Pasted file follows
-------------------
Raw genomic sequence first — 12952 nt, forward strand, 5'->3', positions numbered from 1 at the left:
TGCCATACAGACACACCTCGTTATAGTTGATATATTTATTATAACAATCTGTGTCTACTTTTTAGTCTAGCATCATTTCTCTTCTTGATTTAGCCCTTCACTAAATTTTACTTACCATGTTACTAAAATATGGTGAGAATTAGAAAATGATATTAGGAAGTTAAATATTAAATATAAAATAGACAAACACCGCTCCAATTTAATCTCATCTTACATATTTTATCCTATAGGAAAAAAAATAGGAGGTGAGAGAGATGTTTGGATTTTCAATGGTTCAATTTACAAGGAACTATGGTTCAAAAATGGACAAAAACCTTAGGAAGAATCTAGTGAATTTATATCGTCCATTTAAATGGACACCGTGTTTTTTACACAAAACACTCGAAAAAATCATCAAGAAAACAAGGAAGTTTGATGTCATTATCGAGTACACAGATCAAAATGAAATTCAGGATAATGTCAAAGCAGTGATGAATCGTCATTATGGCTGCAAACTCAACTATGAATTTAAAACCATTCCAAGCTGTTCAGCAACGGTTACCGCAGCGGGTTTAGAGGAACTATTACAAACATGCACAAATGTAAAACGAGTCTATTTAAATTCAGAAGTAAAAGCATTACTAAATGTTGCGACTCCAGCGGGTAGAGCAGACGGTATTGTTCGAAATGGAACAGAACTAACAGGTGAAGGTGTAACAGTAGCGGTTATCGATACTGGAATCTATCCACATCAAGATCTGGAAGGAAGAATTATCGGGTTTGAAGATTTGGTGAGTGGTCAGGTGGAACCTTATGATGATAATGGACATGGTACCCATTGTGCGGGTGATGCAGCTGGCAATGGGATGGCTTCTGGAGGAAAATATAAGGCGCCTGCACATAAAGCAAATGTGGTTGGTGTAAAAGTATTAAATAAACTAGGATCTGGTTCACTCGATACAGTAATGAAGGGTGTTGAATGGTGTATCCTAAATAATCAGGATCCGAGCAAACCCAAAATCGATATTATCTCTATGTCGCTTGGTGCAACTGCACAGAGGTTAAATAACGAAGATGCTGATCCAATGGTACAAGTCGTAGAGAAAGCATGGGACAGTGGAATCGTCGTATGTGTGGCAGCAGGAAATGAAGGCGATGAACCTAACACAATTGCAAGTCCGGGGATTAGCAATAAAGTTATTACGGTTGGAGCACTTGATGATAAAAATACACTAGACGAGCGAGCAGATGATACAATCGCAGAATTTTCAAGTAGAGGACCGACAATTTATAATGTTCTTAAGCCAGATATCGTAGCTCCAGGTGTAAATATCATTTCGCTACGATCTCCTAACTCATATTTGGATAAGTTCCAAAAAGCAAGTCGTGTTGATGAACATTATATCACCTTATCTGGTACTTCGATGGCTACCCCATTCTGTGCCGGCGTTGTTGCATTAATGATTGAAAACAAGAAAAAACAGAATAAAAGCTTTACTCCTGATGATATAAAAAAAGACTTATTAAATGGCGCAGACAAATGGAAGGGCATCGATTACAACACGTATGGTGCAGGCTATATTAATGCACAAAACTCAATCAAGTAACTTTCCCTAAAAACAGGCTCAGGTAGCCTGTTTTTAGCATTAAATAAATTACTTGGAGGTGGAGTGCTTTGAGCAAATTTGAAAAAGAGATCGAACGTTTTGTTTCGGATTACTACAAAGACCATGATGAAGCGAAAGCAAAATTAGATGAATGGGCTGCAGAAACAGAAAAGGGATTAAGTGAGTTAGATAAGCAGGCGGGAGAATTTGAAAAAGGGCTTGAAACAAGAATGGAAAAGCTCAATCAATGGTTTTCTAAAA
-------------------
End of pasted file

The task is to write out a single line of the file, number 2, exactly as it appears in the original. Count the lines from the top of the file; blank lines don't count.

TGCCATACAGACACACCTCGTTATAGTTGATATATTTATTATAACAATCTGTGTCTACTTTTTAGTCTAGCATCATTTCTCTTCTTGATTTAGCCCTTCACTAAATTTTACTTACCATGTTACTAAAATATGGTGAGAATTAGAAAATGATATTAGGAAGTTAAATATTAAATATAAAATAGACAAACACCGCTCCAATTTAATCTCATCTTACATATTTTATCCTATAGGAAAAAAAATAGGAGGTGAGAGAGATGTTTGGATTTTCAATGGTTCAATTTACAAGGAACTATGGTTCAAAAATGGACAAAAACCTTAGGAAGAATCTAGTGAATTTATATCGTCCATTTAAATGGACACCGTGTTTTTTACACAAAACACTCGAAAAAATCATCAAGAAAACAAGGAAGTTTGATGTCATTATCGAGTACACAGATCAAAATGAAATTCAGGATAATGTCAAAGCAGTGATGAATCGTCATTATGGCTGCAAACTCAACTATGAATTTAAAACCATTCCAAGCTGTTCAGCAACGGTTACCGCAGCGGGTTTAGAGGAACTATTACAAACATGCACAAATGTAAAACGAGTCTATTTAAATTCAGAAGTAAAAGCATTACTAAATGTTGCGACTCCAGCGGGTAGAGCAGACGGTATTGTTCGAAATGGAACAGAACTAACAGGTGAAGGTGTAACAGTAGCGGTTATCGATACTGGAATCTATCCACATCAAGATCTGGAAGGAAGAATTATCGGGTTTGAAGATTTGGTGAGTGGTCAGGTGGAACCTTATGATGATAATGGACATGGTACCCATTGTGCGGGTGATGCAGCTGGCAATGGGATGGCTTCTGGAGGAAAATATAAGGCGCCTGCACATAAAGCAAATGTGGTTGGTGTAAAAGTATTAAATAAACTAGGATCTGGTTCACTCGATACAGTAATGAAGGGTGTTGAATGGTGTATCCTAAATAATCAGGATCCGAGCAAACCCAAAATCGATATTATCTCTATGTCGCTTGGTGCAACTGCACAGAGGTTAAATAACGAAGATGCTGATCCAATGGTACAAGTCGTAGAGAAAGCATGGGACAGTGGAATCGTCGTATGTGTGGCAGCAGGAAATGAAGGCGATGAACCTAACACAATTGCAAGTCCGGGGATTAGCAATAAAGTTATTACGGTTGGAGCACTTGATGATAAAAATACACTAGACGAGCGAGCAGATGATACAATCGCAGAATTTTCAAGTAGAGGACCGACAATTTATAATGTTCTTAAGCCAGATATCGTAGCTCCAGGTGTAAATATCATTTCGCTACGATCTCCTAACTCATATTTGGATAAGTTCCAAAAAGCAAGTCGTGTTGATGAACATTATATCACCTTATCTGGTACTTCGATGGCTACCCCATTCTGTGCCGGCGTTGTTGCATTAATGATTGAAAACAAGAAAAAACAGAATAAAAGCTTTACTCCTGATGATATAAAAAAAGACTTATTAAATGGCGCAGACAAATGGAAGGGCATCGATTACAACACGTATGGTGCAGGCTATATTAATGCACAAAACTCAATCAAGTAACTTTCCCTAAAAACAGGCTCAGGTAGCCTGTTTTTAGCATTAAATAAATTACTTGGAGGTGGAGTGCTTTGAGCAAATTTGAAAAAGAGATCGAACGTTTTGTTTCGGATTACTACAAAGACCATGATGAAGCGAAAGCAAAATTAGATGAATGGGCTGCAGAAACAGAAAAGGGATTAAGTGAGTTAGATAAGCAGGCGGGAGAATTTGAAAAAGGGCTTGAAACAAGAATGGAAAAGCTCAATCAATGGTTTTCTAAAA